One of the initial things that first-time visitors to Colombia pleasantly encounter is the instant friendliness of the locals. In fact it can almost be a little unsettling. They seem to go so much out of their way to help you that you feel they must be trying to get something in return - too good to be true and all that. For those streetwise travellers, your instincts tell you as much, right? However it tends to be the case that passing through this extremely diverse land, on the whole, what you see is what you get. Colombians are just genuinely friendly to you – first up.

A few Colombian 'friends' with 'Wrong Way'. It turned out at least one of them was anything but...
Best friends? Don't count on it
That’s the thing though – from what we’re discovering, for a number of the natives, that initial friendliness is just temporary. Now we realise we’re tackling a big sacred cow here. The ‘maxim’ that has been perpetuated for some time is that Colombia is one of the friendliest nations on the planet. However stay a little bit longer than the average tourist here and you begin to see how myopic a view that is. 

Overtime, it appears that for some Colombians – both men and women – friendship is a one-way street. In the mid-to-long-term, they expect to be ‘up’ in the deal. If they’re not, your companionship will be quickly discarded. The term ‘false friends’ – used to describe words in two languages that are similar in appearance and/or pronunciation but have different meanings – is very appropriate to describe some new Colombian acquaintances.

Here’s an example of what we’re talking about. You’ll meet somebody who will come across – as is the initial Colombian standard – very affable and genuine. Indeed they might be so nice as to buy you a drink or invite you for a meal and if you happen to be looking for work or accommodation, or both, they’ll have plenty of contacts to help you out. Promises certainly won’t be in short supply. This warmth will continue for some time and you may feel that you’ve got to a stage where you can trust this person, someone you might call a friend. 

Then there will come a time, almost inevitably, where your new ‘friend’ will either directly ask you for money or you’ll be on a night out and your ‘amigo/a’ won’t have cash for some odd reason. So you lend some money or pay for the night, with the ‘promise’ that you’ll get it back the next day. The thing is, tomorrow never comes with these kind of people. You more than likely won’t be able to make contact with them for some time. 

The lines of communication may open again after a while where amazingly your old friend will see nothing wrong with breaking your trust. There may be some fabricated story to ‘account’ for his/her ‘disappearance’ – usually to do with a sick or dying grandmother. Whatever the case, they certainly won’t be in a position to repay you just yet. But they’ll have the money for you tomorrow. No worries. Sure aren’t you friends?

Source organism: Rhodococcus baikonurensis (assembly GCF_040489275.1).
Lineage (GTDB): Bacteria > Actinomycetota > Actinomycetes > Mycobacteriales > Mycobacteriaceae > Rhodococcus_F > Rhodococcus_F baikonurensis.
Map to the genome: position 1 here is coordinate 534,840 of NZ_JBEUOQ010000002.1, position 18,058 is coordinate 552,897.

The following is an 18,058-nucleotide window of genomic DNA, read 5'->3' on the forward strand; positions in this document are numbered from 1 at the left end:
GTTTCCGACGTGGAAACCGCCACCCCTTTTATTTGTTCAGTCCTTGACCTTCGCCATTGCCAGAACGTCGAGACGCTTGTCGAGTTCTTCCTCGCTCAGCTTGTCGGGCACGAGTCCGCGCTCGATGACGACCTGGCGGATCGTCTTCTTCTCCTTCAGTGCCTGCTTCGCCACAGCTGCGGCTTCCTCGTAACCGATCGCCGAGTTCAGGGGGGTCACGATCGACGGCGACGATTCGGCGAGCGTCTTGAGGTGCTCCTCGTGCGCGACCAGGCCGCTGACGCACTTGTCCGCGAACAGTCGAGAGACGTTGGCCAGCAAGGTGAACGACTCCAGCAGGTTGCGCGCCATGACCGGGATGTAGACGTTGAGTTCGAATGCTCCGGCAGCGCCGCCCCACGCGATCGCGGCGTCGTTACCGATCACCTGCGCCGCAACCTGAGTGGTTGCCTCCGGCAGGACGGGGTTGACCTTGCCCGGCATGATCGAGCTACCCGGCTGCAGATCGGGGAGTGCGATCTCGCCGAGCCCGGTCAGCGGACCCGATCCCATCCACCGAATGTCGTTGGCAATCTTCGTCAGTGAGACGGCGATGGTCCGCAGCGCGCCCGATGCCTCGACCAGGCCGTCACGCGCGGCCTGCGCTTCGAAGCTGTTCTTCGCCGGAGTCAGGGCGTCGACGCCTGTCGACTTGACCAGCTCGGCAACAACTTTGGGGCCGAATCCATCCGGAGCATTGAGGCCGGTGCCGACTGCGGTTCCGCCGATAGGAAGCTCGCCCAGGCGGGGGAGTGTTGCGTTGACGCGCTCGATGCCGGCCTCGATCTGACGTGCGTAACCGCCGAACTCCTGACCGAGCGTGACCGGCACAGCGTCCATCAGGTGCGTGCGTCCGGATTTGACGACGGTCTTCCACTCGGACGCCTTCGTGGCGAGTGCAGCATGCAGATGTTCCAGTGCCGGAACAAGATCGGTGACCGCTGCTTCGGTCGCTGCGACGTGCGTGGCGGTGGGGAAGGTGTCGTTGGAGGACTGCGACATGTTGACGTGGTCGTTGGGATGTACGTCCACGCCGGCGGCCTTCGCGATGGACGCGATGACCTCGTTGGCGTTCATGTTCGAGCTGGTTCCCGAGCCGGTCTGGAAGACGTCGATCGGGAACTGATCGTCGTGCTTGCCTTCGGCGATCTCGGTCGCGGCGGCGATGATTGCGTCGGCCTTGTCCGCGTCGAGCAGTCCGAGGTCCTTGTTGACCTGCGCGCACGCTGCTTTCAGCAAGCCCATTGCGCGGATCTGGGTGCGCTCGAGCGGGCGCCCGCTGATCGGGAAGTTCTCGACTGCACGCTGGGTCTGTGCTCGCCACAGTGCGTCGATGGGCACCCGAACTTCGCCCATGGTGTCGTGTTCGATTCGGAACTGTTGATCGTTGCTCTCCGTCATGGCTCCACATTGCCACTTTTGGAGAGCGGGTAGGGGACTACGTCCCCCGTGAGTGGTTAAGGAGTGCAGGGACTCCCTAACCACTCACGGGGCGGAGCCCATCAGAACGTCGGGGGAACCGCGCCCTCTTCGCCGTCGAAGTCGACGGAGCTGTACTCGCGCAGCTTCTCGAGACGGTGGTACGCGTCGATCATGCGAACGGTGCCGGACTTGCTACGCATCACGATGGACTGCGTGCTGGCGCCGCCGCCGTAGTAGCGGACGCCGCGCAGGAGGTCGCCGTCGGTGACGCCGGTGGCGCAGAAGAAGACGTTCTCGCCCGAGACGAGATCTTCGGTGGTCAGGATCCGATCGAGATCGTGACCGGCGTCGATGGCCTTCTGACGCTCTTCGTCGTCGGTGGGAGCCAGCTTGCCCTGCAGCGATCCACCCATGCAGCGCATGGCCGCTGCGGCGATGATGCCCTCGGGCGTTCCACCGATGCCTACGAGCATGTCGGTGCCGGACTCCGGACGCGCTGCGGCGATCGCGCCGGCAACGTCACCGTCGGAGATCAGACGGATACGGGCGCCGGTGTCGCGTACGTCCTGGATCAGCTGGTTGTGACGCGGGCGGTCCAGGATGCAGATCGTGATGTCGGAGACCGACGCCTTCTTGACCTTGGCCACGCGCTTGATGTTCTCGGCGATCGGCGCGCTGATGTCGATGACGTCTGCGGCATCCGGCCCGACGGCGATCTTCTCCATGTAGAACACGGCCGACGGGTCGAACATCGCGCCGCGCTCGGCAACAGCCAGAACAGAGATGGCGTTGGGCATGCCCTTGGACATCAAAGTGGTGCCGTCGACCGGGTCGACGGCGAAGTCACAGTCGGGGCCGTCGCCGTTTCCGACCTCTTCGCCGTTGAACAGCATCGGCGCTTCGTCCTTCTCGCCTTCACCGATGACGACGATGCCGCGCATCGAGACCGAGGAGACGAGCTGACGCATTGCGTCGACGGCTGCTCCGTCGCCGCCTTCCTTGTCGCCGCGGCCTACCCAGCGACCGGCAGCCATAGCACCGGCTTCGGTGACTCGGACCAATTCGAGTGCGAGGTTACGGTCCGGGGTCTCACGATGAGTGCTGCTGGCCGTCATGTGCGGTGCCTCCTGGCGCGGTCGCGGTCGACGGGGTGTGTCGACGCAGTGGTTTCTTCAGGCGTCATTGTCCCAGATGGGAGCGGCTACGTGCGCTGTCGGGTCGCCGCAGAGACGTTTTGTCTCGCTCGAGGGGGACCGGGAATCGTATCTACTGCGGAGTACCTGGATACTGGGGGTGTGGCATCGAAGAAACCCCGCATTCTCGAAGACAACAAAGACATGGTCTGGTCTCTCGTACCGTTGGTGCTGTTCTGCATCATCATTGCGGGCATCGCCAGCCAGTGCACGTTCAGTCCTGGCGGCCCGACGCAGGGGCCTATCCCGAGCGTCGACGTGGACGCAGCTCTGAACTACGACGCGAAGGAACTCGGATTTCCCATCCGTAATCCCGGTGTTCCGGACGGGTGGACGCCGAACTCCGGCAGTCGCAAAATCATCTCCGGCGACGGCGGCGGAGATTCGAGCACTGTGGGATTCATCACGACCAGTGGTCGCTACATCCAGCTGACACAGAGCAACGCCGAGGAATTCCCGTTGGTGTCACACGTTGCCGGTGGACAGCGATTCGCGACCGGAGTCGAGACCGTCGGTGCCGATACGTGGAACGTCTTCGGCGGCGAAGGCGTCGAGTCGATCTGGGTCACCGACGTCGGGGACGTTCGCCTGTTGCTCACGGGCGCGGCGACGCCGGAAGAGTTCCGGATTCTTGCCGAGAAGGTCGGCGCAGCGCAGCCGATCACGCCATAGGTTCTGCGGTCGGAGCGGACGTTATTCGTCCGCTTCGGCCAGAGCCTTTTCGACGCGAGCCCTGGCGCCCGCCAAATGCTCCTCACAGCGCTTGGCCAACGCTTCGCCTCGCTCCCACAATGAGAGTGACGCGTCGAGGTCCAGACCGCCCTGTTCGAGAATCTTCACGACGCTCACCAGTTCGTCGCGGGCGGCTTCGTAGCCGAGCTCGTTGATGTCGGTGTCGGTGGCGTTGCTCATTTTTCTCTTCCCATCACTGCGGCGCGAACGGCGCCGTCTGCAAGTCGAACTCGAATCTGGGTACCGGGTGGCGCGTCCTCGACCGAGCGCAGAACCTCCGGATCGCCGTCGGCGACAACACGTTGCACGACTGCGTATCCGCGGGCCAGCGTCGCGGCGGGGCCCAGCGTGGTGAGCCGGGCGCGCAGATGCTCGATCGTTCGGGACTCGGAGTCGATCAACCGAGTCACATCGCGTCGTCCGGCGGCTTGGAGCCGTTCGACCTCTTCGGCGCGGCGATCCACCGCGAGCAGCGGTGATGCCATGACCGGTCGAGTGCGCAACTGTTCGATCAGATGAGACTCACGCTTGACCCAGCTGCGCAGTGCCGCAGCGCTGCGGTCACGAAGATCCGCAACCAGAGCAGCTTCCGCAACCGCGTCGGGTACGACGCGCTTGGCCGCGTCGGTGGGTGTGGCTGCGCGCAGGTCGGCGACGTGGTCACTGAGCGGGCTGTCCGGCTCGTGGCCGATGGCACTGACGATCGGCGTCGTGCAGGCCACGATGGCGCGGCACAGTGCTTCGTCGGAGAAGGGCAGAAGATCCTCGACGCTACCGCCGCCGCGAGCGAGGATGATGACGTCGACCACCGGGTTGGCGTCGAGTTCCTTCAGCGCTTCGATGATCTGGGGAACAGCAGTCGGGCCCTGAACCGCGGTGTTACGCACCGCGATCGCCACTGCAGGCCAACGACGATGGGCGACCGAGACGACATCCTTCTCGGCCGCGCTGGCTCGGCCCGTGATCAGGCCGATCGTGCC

Two typically exceptionally hot Colombian chicas. They might be dangerous, but they're worth the hassle!
Gorgeous but dangerous - but worth it!
Now you might say this kind of thing happens all over the world and of course it does. But from anecdotal evidence and experience, it seems to be especially prevalent in Colombia. Ask the majority of ex-pats living here how many locals they rate as good, trustworthy friends and you’ll see plenty of heads being scratched. You can find them of course, thankfully, but alas they are few and far between. 

In defence of this Colombian behaviour, it can be said that many of them are not as wealthy as Europeans or North Americans so trying to extract something monetary from people from these parts isn’t that bad. However there are far poorer places in the world – Thailand or India for example – where the people are genuinely friendly for friendliness’ sake, no other reason. 

Or even take a look at countries closer to here. The locals in Chile – and also Peru – are sometimes described as being a little emotionally colder than Colombians. On first impressions that may hold true. However, from what we’ve encountered, you can build up lasting, trustworthy friendships with the locals there – no strings attached.

On the relationship front, ‘getting into bed’, literally speaking, with Colombian women can be some experience too. Things tend to go one of two ways. They will either be aloof with you for weeks on end, only contacting you as it suits them, as explained above, or else they’ll be all over you from the get-go, intensely so. That you are unable to devote every minute of your day to them is something they seemingly can’t understand. Whatever the case, it will be an emotional roller-coaster – that’s if you take it seriously. Best practice however is usually not to.